Genetic diseases are disorders associated with irregularities in the construction of genes. Genes are the building blocks of heredity and are passed from parent to child. DNA is the instruction of protein production in the body that perform most of the tasks in cells. Moving particles are building structures smash toxins and perform various maintenance activities.
Sometimes there are certain mutations, changes in the gene or genes that affect the instructions for protein production, and thus may not work correctly or cease to function altogether. The whole thing can all lead to genetic diseases.
Mutation of genes can be inherited from one or both parents, and there are also changes in the genes “acquired” during life.
There are three types of genetic defects:
Monogenic disorders – where the mutation involves a single gene, as exemplified by sickle cell anemia.
Chromosomal abnormalities – in which chromosomes (or parts thereof) contain gaps or are amended. Chromosomes are the structures that hold our genes, and an example of a chromosomal disorder is Down syndrome.
Complex disorders in which mutations exist in two or more genes. Often a significant impact on these diseases has a style of life and the environment. Example conditions of the compound is a tumor of the colon.
This type of genetic diseases is caused by mutations in mitochondrial DNA. Mitochondria are small, round or rod-shaped organelles that are involved in the process of cellular respiration. Each mitochondrion may contain from 5 to 10 circular pieces of DNA. Because the ova (but not sperm cells) transmit their mitochondria during fertilization, mitochondrial DNA is always inherited from the female parent.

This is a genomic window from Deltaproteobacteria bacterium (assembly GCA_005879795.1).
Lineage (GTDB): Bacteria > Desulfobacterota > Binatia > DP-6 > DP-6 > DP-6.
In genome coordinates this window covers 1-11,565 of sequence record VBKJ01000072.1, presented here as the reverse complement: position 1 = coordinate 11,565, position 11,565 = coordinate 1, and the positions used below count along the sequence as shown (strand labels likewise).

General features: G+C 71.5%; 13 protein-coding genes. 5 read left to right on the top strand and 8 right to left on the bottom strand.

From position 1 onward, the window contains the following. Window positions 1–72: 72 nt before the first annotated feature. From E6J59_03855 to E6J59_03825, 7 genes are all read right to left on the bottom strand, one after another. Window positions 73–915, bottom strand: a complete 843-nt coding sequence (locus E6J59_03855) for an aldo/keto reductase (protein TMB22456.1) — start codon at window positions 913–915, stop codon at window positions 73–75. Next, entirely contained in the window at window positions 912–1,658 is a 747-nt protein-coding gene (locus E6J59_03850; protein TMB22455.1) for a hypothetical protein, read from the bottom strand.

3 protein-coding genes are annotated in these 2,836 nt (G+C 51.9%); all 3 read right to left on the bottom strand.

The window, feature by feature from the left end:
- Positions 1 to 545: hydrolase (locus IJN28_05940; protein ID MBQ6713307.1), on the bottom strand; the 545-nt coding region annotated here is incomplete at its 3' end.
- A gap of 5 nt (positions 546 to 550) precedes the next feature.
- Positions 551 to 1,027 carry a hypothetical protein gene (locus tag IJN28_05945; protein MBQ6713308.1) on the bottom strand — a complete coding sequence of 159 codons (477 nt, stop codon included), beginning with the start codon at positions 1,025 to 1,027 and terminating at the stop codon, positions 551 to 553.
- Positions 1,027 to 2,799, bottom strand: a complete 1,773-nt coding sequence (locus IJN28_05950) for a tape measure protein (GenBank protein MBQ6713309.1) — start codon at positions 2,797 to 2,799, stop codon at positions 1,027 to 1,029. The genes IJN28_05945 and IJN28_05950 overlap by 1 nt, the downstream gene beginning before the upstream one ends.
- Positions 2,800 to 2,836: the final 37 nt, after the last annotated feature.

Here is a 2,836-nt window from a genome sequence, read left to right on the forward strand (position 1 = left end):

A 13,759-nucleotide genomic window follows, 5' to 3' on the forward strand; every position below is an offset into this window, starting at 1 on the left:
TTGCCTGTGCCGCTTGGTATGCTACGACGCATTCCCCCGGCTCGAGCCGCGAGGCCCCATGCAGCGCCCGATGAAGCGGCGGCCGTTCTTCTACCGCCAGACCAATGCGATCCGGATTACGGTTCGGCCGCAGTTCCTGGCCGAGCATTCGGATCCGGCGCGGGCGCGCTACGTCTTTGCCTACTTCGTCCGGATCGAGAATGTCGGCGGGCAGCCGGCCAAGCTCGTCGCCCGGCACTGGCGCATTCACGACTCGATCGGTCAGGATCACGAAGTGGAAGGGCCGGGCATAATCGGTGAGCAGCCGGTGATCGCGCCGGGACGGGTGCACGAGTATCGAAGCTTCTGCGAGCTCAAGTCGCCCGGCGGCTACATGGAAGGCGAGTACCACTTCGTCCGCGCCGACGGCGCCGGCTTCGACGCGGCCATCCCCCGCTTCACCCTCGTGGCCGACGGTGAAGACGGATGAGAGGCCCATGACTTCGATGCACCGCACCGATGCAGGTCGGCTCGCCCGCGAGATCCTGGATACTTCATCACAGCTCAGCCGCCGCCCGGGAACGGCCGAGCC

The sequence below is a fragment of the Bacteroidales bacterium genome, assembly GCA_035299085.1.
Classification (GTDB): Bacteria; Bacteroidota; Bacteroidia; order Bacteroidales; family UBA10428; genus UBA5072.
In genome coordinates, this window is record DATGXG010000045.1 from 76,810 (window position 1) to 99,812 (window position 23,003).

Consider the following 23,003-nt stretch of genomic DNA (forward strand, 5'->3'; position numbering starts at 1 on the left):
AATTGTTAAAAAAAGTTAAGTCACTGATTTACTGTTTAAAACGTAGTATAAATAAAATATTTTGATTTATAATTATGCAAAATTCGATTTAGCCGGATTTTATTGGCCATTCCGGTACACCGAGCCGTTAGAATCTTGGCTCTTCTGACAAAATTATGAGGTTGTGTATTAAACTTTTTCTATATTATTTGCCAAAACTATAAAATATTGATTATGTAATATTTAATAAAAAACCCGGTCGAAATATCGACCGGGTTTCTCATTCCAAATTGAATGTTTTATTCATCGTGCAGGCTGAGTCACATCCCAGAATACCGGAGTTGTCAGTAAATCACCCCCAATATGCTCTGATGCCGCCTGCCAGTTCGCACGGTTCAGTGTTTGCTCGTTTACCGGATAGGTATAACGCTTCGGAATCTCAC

An example of genetic mitochondrial diseases are:
- an eye disease called hereditary optic nerve atrophy Laber,
- type of epilepsy called MERRF- syndrome myoclonic epilepsy with ragged red fibers
- a form of dementia melasma.
The chromosomes of various designs consisting of DNA and protein that are found in the nucleus of each cell. The chromosomes are carriers of genetic material, so abnormal chromosome or its particular structure can cause genetic disease. Abnormalities in chromosomes usually occur due to problems with cell division.
An example here is Down syndrome (trisomy 21) common disorder in which the patient has three copies of chromosome 21.
Multifactorial inheritance, which is called complex or polygenic is caused by a combination of environmental factors and mutations in different genes. For example, the susceptibility of it was found chromosomes 6, 11, 13, 14, 15, 17 and 22, at the actions causing cancer. Some chronic diseases have their source is in multifactorial disorders.
An example of them are:
- heart diseases,
- high blood pressure,
- Alzheimer’s disease,
Multifactorial inheritance is also related to inheritance features, such as fingerprint patterns, height, eye color and skin color.
The human genome is a treasure trove of human inheritance. 46 human chromosomes can accommodate nearly three billion pairs of DNA which contain about 20,500 protein-coding genes. Coding regions are less than 5% of the genome, and some chromosomes have a higher density than other genes.
The majority of genetic diseases caused by a direct result of a mutation in one gene. However, one of the most difficult problems to solve puzzles, how genes contribute to diseases that have a complex pattern of inheritance, as in cases of diabetes, asthma, cancer or mental illness. In all cases, you can not determine whether a person’s illness develops or not. It is possible that for the existence of the disease, is needed more than one mutation, and some genes may have subtle effects on susceptibility to a disease. Genes may also have an impact on how a person responds to environmental factors.